My mom is applying for a life insurance policy for my father who, up until now, has been the picture of health. A recent medical examination however showed an inoperable growth, which may be cancerous. What happens if my mom lies on the medical questions?

Get Legal Help Today

 Secured with SHA-256 Encryption

Jeffrey Johnson is a legal writer with a focus on personal injury. He has worked on personal injury and sovereign immunity litigation in addition to experience in family, estate, and criminal law. He earned a J.D. from the University of Baltimore and has worked in legal offices and non-profits in Maryland, Texas, and North Carolina. He has also earned an MFA in screenwriting from Chapman Univer...

Full Bio →

Written by

UPDATED: Feb 28, 2009

Advertiser Disclosure

It’s all about you. We want to help you make the right legal decisions.

We strive to help you make confident insurance and legal decisions. Finding trusted and reliable insurance quotes and legal advice should be easy. This doesn’t influence our content. Our opinions are our own.

Editorial Guidelines: We are a free online resource for anyone interested in learning more about legal topics and insurance. Our goal is to be an objective, third-party resource for everything legal and insurance related. We update our site regularly, and all content is reviewed by experts.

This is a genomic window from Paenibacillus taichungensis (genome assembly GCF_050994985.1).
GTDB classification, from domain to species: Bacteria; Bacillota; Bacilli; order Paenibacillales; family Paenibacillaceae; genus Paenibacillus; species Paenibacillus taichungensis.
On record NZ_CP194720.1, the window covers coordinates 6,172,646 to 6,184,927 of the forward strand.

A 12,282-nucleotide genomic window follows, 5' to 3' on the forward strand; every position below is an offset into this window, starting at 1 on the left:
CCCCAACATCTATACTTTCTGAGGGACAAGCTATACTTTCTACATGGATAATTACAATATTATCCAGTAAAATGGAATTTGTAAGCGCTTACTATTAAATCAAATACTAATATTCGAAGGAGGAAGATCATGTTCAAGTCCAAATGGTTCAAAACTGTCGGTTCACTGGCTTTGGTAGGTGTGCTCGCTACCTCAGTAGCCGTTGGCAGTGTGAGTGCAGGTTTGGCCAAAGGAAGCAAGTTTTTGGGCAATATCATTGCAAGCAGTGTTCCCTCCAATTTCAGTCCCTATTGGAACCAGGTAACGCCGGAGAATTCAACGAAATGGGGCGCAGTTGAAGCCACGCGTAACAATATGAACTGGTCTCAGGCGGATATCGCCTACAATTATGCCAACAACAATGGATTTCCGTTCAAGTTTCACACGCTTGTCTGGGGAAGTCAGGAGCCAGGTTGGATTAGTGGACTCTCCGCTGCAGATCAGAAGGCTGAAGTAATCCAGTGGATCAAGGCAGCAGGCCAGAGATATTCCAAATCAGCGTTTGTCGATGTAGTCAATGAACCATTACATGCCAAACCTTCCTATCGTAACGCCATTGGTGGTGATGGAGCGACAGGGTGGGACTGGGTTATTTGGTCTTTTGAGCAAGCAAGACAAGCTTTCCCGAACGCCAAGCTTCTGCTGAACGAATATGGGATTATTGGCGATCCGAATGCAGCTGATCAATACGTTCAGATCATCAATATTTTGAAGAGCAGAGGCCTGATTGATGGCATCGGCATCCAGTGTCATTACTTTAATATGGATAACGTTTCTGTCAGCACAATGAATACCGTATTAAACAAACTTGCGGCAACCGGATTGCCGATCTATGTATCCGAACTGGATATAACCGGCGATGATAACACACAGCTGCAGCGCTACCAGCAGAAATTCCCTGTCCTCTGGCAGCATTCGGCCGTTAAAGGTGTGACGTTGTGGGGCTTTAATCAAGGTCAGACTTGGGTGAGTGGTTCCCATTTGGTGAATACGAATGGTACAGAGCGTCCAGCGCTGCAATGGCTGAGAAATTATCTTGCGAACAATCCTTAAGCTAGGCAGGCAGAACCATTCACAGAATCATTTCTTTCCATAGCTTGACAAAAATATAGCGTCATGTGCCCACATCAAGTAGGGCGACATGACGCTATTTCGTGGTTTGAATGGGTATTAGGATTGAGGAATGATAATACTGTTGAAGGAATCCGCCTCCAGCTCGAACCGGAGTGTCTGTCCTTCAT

Insurance fraud is a felony. But say the DA won’t prosecute. If the insurance company does not pick up the lie, and there is no physical or the paramedical person or doctor also misses it, and the company winds up issuing the policy, and your father dies within 2 years, the insurance company treats the claim as “contestable” and will not pay until after it has concluded an investigation. And you had better believe the company will find out the facts in a case like this. And the company will not pay. (And that’s often when the companies call the prosecutors.)

What if your father dies after 2 years from policy issue, and the company has not caught on before then? (It has to act to “rescind” within the 2 years.) Then that’s a different story. In some states, even with the actual fraud, your mom may collect; in others if there is real fraud, perhaps not. (BUT your mother then may be the subject of criminal charges, as the statute of limitations is usually far longer than 2 years.)

I strongly recommend not lying. Life is too short. And the possible money you may make by cheating an insurance company — even if you can get away with it — is rarely worth the shame and guilt that can result.

Get Legal Help Today

Find the right lawyer for your legal issue.

 Secured with SHA-256 Encryption